931.1 Is work performed before January 1, 1984, for a nonprofit religious, charitable or educational organization covered by Social Security?
Work you performed prior to January 1, 1984, for a nonprofit religious, charitable, educational, or other organization exempt from income tax (under section 501(c)(3) of the Internal Revenue Code) is not covered by Social Security.
Note: If the organization waived its exemption from Social Security taxes by filing a waiver certificate and a list of concurring employees, then you may be covered by Social Security. The organization can terminate Social Security coverage by giving two years' advance notice, if coverage had been in effect for eight years or more.
See SSA's electronic fact sheet "If You Work For A Nonprofit Organization," Publication No. 05-10027 for more information.
931.2 Is work performed on January 1, 1984 or later for a nonprofit religious, charitable or educational organization covered by Social Security?
Beginning on January 1, 1984, work you perform for a nonprofit religious, charitable, educational or other organization is covered by Social Security. Your services are covered for work done on or after January 1, 1984, even if you previously terminated coverage.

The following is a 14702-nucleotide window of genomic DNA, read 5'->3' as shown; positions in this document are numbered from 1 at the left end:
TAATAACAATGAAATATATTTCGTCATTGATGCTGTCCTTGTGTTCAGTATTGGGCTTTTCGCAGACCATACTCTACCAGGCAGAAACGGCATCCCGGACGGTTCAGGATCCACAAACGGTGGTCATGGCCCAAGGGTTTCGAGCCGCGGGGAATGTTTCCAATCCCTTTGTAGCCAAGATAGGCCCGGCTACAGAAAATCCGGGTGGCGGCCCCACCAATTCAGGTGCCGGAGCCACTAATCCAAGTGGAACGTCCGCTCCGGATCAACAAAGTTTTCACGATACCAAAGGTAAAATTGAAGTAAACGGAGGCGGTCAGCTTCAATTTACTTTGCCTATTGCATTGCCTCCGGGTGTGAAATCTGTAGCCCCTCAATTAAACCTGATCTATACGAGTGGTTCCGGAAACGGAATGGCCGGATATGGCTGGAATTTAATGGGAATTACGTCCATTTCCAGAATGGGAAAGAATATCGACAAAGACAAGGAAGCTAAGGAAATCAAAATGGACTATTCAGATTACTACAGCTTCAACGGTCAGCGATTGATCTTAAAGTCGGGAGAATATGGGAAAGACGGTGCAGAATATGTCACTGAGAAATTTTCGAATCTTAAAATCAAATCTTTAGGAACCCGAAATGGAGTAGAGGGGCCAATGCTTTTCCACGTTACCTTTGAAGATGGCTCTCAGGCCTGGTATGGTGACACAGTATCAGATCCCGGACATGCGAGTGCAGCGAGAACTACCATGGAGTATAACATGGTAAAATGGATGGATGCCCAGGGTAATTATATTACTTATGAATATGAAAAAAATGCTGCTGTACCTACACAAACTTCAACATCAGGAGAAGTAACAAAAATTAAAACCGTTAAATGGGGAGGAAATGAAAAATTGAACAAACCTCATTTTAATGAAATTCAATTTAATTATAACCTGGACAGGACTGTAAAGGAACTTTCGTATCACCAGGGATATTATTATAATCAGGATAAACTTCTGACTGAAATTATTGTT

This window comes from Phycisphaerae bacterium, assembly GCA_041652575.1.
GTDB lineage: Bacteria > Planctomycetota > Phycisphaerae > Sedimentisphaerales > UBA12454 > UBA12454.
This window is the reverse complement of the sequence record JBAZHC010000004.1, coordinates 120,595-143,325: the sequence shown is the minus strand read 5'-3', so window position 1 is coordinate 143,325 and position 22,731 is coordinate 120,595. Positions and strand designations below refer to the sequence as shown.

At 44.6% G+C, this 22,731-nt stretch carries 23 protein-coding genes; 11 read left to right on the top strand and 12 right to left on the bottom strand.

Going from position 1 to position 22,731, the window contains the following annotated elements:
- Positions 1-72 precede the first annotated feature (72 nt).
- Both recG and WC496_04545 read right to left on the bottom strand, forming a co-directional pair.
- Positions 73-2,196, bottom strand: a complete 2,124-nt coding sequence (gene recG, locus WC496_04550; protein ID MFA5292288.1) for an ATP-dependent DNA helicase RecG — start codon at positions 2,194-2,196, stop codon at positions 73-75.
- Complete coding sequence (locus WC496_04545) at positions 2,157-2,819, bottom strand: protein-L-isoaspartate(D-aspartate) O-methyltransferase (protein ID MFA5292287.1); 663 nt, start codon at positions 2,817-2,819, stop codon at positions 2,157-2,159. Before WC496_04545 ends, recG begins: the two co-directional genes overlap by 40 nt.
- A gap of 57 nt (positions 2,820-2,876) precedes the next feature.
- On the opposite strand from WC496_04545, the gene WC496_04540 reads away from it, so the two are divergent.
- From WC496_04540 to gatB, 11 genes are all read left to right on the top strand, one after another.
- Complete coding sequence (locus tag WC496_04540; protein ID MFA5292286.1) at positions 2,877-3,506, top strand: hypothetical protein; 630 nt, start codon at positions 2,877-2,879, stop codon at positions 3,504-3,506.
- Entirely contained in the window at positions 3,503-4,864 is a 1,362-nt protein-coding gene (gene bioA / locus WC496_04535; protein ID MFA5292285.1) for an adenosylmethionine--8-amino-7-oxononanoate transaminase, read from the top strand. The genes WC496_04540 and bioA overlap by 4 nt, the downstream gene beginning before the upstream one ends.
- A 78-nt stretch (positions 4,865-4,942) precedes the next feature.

Note: Since 1984, nonprofit organizations may not terminate coverage of employees.
931.3 Can nonprofit religious, charitable or educational organizations elect to be excluded from Social Security coverage?
A church or qualified church-controlled organization, opposed for religious reasons to payment of Social Security taxes, may elect to have services performed by their employees (beginning January 1, 1984) excluded from the definition of employment for Social Security purposes. Organizations in existence when the legislation was passed had to elect before October 31, 1984. Other organizations must elect before the date that the first quarterly tax return is due.
931.4 How are services of employees of a church or organization that elected to be excluded from Social Security coverage considered?
If you work for a church or organization that is excluded from the definition of employment for Social Security purposes, your work is treated as services performed in a trade or business. Your work is covered as self-employment (see §1136), provided payment for your work in a calendar year is $100 or more as required prior to 1984.
Note: Employees of a nonprofit organization required by law to be subject to the Civil Service Retirement System (such as the Legal Services Corporation) are treated like Federal civilian employees for Social Security coverage purposes.
Last Revised: Jun. 30, 2004